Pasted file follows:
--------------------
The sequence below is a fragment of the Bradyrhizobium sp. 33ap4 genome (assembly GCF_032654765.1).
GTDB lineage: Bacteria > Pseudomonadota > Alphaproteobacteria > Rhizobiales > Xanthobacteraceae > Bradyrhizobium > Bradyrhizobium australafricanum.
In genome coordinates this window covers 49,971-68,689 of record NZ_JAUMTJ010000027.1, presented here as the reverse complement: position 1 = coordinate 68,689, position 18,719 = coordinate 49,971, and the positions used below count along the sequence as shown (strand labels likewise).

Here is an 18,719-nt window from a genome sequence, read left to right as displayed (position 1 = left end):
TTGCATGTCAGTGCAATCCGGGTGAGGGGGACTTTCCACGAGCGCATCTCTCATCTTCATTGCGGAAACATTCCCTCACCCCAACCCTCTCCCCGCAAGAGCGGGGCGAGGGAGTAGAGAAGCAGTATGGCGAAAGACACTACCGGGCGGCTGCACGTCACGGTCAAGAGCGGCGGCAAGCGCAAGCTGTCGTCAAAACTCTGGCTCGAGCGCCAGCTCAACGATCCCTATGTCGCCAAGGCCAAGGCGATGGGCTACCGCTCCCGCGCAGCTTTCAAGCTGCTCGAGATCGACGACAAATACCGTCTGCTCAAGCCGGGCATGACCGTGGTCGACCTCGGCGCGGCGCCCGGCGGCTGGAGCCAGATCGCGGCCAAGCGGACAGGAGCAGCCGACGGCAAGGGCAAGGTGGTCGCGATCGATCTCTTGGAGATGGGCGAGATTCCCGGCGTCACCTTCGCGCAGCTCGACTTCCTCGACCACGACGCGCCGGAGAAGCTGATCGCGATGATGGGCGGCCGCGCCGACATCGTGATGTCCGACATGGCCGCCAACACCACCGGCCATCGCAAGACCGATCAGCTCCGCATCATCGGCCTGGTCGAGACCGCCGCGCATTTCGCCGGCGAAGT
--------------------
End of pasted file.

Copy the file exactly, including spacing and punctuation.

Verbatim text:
The sequence below is a fragment of the Bradyrhizobium sp. 33ap4 genome (assembly GCF_032654765.1).
GTDB lineage: Bacteria > Pseudomonadota > Alphaproteobacteria > Rhizobiales > Xanthobacteraceae > Bradyrhizobium > Bradyrhizobium australafricanum.
In genome coordinates this window covers 49,971-68,689 of record NZ_JAUMTJ010000027.1, presented here as the reverse complement: position 1 = coordinate 68,689, position 18,719 = coordinate 49,971, and the positions used below count along the sequence as shown (strand labels likewise).

Here is an 18,719-nt window from a genome sequence, read left to right as displayed (position 1 = left end):
TTGCATGTCAGTGCAATCCGGGTGAGGGGGACTTTCCACGAGCGCATCTCTCATCTTCATTGCGGAAACATTCCCTCACCCCAACCCTCTCCCCGCAAGAGCGGGGCGAGGGAGTAGAGAAGCAGTATGGCGAAAGACACTACCGGGCGGCTGCACGTCACGGTCAAGAGCGGCGGCAAGCGCAAGCTGTCGTCAAAACTCTGGCTCGAGCGCCAGCTCAACGATCCCTATGTCGCCAAGGCCAAGGCGATGGGCTACCGCTCCCGCGCAGCTTTCAAGCTGCTCGAGATCGACGACAAATACCGTCTGCTCAAGCCGGGCATGACCGTGGTCGACCTCGGCGCGGCGCCCGGCGGCTGGAGCCAGATCGCGGCCAAGCGGACAGGAGCAGCCGACGGCAAGGGCAAGGTGGTCGCGATCGATCTCTTGGAGATGGGCGAGATTCCCGGCGTCACCTTCGCGCAGCTCGACTTCCTCGACCACGACGCGCCGGAGAAGCTGATCGCGATGATGGGCGGCCGCGCCGACATCGTGATGTCCGACATGGCCGCCAACACCACCGGCCATCGCAAGACCGATCAGCTCCGCATCATCGGCCTGGTCGAGACCGCCGCGCATTTCGCCGGCGAAGT